Friday, October 31, 2008

Saturday's scrimmage from Steve Graham's viewpoint

Hey, here's a nice treat (we play no tricks on All Hallows Eve) for you Rebounders -- Steve Graham, Justin's father and a former basketball player and coach, checks in with his take on last Saturday's scrimmage:

It's always hard to make predictions based off of scrimmages. Playing against guys who know each other isn't the same as facing an opponent for the first time. However, I must say I was really impressed with where this team is compared to last year. The term "picking up where you left off" is not an accurate description of last week's scrimmage. Why? Because this year's team looks much better than they did at this time last season and here's why:

1. The ability to hit from the outside. Last year, the team didn't have a jump shooter from three point range. While Tim Pierce can shoot it, he's much better as a set shooter. This year, Robert Owens and Adrian Oliver have filled the void and can drain the long ball, even with a defender on them.

2. Improved post play. CJ and Chris look like they have put in time over the summer. CJ looks quicker and Chris looks bigger. They seem to know where each other is on the court and the spacing is much better on offense. This allows them to take advantage of one-on-one situations, as well as find the open man when double-teamed.

3. Penetration and kick. Justin and Adrian have the ability to penetrate and take it all the way, but if help side comes they can kick it to the open man for the easy basket or three. Teams will have to respect the outside shot now, so that really opens up the floor.

4. Improved Depth. DaShawn, DeVonte, and Mac showed they can play at a higher level. This will allow for the depth needed to play WAC level ball.

5. Unity. This team looks like they are on the same page. While Lance, Clint, Garrett, and Jerelle aren't identified as superstars right now (you never know who will keep improving) they played hard and played within themselves. I enjoy watching their development, as well as their team spirit.

Unfortunately, Oliver wasn't available to play and I sure hope he's ok, because I think he has a ton of potential. Not to mention I really like Ollie.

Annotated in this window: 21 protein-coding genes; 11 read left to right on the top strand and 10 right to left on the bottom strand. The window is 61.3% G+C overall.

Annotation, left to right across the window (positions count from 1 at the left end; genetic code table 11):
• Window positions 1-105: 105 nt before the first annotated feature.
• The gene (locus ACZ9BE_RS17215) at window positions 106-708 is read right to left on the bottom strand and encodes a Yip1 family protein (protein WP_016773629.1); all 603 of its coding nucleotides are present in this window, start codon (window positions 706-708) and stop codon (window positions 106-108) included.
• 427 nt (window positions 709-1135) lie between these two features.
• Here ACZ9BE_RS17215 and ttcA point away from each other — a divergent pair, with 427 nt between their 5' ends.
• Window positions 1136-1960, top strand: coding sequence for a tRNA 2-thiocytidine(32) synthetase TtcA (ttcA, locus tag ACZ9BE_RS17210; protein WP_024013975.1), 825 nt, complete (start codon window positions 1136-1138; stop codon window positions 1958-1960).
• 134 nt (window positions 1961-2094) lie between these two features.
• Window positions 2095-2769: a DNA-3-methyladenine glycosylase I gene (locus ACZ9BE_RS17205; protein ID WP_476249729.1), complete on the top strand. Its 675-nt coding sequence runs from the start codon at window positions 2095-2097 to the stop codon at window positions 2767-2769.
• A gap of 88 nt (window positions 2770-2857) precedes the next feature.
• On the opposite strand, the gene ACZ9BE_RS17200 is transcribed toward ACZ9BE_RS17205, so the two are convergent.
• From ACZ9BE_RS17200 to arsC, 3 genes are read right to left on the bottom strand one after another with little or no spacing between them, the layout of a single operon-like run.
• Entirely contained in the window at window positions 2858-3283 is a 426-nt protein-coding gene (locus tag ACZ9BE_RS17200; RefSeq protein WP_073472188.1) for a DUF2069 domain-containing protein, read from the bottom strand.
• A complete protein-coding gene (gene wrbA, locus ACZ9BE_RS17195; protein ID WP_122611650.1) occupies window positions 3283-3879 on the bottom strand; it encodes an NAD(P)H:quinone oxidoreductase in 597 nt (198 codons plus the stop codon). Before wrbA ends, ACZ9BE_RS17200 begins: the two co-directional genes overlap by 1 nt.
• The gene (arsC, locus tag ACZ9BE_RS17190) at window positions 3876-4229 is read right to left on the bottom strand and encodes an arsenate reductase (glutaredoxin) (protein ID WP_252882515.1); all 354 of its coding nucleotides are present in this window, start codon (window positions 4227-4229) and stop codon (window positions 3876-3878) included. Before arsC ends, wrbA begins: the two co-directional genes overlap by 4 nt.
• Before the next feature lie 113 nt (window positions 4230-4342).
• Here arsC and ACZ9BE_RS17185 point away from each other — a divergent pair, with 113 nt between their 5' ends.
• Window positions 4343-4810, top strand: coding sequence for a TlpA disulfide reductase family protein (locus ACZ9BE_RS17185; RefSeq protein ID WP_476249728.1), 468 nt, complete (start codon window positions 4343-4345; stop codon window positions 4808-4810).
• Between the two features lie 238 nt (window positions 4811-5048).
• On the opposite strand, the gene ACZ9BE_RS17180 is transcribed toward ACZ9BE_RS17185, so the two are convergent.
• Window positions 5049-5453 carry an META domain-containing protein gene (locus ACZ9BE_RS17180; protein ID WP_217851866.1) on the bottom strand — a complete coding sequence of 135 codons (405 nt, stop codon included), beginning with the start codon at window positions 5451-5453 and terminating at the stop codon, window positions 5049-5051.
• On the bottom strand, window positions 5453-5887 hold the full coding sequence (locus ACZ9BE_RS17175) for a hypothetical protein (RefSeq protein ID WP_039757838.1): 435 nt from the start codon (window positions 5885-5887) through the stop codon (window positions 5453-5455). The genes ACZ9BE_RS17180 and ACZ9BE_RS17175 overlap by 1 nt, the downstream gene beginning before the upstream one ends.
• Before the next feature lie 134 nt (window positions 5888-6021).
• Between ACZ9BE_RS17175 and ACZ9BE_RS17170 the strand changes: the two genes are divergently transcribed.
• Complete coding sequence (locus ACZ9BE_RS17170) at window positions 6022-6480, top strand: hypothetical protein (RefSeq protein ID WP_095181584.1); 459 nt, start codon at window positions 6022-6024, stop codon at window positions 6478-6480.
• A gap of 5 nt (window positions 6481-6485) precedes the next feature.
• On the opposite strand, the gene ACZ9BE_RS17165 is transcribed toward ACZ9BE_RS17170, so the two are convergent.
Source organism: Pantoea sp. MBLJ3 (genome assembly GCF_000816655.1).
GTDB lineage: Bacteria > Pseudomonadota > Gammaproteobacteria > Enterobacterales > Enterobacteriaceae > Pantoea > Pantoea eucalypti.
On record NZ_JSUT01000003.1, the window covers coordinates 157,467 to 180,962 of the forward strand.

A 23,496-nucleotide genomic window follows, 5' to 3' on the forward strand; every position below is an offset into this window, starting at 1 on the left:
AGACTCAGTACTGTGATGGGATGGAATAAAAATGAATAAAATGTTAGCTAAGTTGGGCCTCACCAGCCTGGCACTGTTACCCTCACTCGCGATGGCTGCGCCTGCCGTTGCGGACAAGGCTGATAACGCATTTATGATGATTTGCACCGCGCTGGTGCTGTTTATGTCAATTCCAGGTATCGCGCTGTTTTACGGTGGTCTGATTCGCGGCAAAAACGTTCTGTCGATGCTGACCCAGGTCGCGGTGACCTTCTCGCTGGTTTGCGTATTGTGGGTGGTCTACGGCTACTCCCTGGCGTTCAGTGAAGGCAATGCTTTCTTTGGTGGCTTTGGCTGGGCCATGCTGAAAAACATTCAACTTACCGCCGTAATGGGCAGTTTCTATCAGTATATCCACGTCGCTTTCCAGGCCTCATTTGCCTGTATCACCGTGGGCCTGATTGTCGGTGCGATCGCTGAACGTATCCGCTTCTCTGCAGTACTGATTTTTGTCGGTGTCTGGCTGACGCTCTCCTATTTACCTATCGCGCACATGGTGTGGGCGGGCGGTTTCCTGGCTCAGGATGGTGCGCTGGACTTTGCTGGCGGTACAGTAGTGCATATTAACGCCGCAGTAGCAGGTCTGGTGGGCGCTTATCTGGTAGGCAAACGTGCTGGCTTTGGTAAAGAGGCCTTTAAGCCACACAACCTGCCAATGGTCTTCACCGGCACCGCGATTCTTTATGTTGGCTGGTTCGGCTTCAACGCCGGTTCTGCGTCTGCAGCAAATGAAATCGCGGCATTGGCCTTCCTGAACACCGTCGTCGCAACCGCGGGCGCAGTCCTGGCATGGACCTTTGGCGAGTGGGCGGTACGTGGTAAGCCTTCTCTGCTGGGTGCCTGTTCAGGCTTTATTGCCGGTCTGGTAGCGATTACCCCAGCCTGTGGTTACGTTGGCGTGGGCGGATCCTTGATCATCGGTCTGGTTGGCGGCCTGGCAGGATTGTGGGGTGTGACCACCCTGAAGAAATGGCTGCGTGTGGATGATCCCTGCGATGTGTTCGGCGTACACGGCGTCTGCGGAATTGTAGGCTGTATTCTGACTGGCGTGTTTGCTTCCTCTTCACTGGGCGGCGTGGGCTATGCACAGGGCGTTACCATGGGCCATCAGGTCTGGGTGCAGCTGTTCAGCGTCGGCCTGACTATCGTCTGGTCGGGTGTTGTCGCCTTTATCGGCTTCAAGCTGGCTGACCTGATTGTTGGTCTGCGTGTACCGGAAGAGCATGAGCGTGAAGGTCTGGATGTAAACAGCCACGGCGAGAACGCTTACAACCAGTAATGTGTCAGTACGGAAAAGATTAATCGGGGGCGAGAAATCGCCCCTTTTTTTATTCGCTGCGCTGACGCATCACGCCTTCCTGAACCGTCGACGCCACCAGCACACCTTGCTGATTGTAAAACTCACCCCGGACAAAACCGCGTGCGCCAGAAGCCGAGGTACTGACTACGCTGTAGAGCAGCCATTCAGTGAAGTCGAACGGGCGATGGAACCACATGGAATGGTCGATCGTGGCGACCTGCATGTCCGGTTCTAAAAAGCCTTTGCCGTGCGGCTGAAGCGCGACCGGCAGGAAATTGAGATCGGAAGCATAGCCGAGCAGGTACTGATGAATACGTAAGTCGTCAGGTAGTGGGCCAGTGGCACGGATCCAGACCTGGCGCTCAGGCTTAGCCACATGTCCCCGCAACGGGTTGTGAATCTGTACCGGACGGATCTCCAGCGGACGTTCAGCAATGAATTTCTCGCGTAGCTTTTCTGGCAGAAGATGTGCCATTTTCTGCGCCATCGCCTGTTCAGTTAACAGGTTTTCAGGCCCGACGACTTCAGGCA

I'll be interested in hearing back from Justin on how this Saturday's scrimmage goes. And then it's the first exhibition game on Thursday night...I can't wait!

Thursday, October 30, 2008

The San Jose State 'smalls'

Do not fret as San Jose State's 'bigs' will also be receiving a justified dose of 'love' in the very near future here but today we are focusing on the 'smalls' who are positioned as guards and wings.

Let's begin by flat out offering that this is the BEST EVER group for talent and potential. We tend to limit our use of such four letter words and are hesitant to invoke these statements of grandeur but this is what we believe to be accurate and appropriate. (To those who disagree -- respond accordingly but please be at a minimum tenuously tethered to reality when doing so)

Plus, we are looking at two sophomore starters and a junior as the top three here so the even marked betterment is a possibility!

Our early 2008 take is that Justin Graham and Adrian Oliver (once he has sat out the initial six games of the season due to his transfer) are penciled -- no make that penned -- amend that to read blood - oathed in as starters. Take that to the bank...well, in the light of today's economic times, store that in your personal safe.

Never have two backcourters such as this duo been paired together simultaneously in a San Jose State men's basketball uniform. Each has the capacity to create both for themselves and for their teammates, each is a scrapper, each is a winner.

Our sense (no, we do not get a vote on this since our ballot initiative failed to get enough signatures) is that City College of San Francisco transfer Robert Owens is the likeliest of the other 'smalls' to be next in playing time.

Granted, the accomplishments in a scrimmage do not necessarily translate into the productivity over a season but Owens has always been a tremendous outside shooter with a quick release and he remained as such on Saturday. On top of that, he's very athletic -- not being a slow-footed catch-and-shoot guy who depends on others to create scoring opportunities for himself. What we would also like to see is dribble-drive/ballhandling ability from him but our exposure to his game has been very limited and such might already be present -- at least to some degree.

But let us also not forget Tim Pierce, DaShawn Wright, Mac Peterson and Lance Olivier.

Pierce returns as the team's top three point shot maker and we also liked a couple of his drives to the basket at last Saturday's scrimmage. If this is indeed a wrinkle added to his offensive game then he'll enjoy even more 'open' long-range shot opportunities with opponents now having to account for forays to the basket.

DaShawn Wright will again lead the squad in steals-per-minute and be one of those stealth scorers who compiles his points on putbacks and short to mid-range shots.